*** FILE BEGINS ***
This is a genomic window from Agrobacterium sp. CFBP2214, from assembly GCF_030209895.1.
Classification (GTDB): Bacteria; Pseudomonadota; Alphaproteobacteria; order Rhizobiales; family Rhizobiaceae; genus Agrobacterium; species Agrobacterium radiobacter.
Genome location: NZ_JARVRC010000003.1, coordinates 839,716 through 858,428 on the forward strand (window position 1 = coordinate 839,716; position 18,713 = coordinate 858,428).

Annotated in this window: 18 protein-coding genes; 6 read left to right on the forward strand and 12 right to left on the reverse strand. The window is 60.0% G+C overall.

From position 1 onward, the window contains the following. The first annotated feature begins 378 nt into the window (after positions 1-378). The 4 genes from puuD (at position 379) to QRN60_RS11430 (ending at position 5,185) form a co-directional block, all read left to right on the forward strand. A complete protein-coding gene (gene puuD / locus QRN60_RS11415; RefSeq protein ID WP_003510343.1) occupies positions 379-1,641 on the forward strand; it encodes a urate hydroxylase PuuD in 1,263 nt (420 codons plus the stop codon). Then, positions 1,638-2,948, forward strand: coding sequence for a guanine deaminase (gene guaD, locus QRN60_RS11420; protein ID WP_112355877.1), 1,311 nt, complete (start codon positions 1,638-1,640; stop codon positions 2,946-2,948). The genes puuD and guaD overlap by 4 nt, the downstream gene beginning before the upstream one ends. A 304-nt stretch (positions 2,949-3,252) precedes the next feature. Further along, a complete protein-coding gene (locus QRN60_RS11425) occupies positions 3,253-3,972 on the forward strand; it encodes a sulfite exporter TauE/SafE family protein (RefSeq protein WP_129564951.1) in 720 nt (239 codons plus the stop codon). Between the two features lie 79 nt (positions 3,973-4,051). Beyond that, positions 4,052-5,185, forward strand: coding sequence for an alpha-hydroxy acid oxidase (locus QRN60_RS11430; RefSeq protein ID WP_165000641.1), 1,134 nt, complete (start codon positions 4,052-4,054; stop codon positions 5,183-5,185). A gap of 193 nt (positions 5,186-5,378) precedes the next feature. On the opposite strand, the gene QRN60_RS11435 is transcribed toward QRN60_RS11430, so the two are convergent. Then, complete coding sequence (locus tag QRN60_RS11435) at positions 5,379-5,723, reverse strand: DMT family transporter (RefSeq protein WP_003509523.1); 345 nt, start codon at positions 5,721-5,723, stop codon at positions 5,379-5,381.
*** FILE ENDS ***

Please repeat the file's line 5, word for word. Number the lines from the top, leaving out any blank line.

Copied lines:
From position 1 onward, the window contains the following. The first annotated feature begins 378 nt into the window (after positions 1-378). The 4 genes from puuD (at position 379) to QRN60_RS11430 (ending at position 5,185) form a co-directional block, all read left to right on the forward strand. A complete protein-coding gene (gene puuD / locus QRN60_RS11415; RefSeq protein ID WP_003510343.1) occupies positions 379-1,641 on the forward strand; it encodes a urate hydroxylase PuuD in 1,263 nt (420 codons plus the stop codon). Then, positions 1,638-2,948, forward strand: coding sequence for a guanine deaminase (gene guaD, locus QRN60_RS11420; protein ID WP_112355877.1), 1,311 nt, complete (start codon positions 1,638-1,640; stop codon positions 2,946-2,948). The genes puuD and guaD overlap by 4 nt, the downstream gene beginning before the upstream one ends. A 304-nt stretch (positions 2,949-3,252) precedes the next feature. Further along, a complete protein-coding gene (locus QRN60_RS11425) occupies positions 3,253-3,972 on the forward strand; it encodes a sulfite exporter TauE/SafE family protein (RefSeq protein WP_129564951.1) in 720 nt (239 codons plus the stop codon). Between the two features lie 79 nt (positions 3,973-4,051). Beyond that, positions 4,052-5,185, forward strand: coding sequence for an alpha-hydroxy acid oxidase (locus QRN60_RS11430; RefSeq protein ID WP_165000641.1), 1,134 nt, complete (start codon positions 4,052-4,054; stop codon positions 5,183-5,185). A gap of 193 nt (positions 5,186-5,378) precedes the next feature. On the opposite strand, the gene QRN60_RS11435 is transcribed toward QRN60_RS11430, so the two are convergent. Then, complete coding sequence (locus tag QRN60_RS11435) at positions 5,379-5,723, reverse strand: DMT family transporter (RefSeq protein WP_003509523.1); 345 nt, start codon at positions 5,721-5,723, stop codon at positions 5,379-5,381.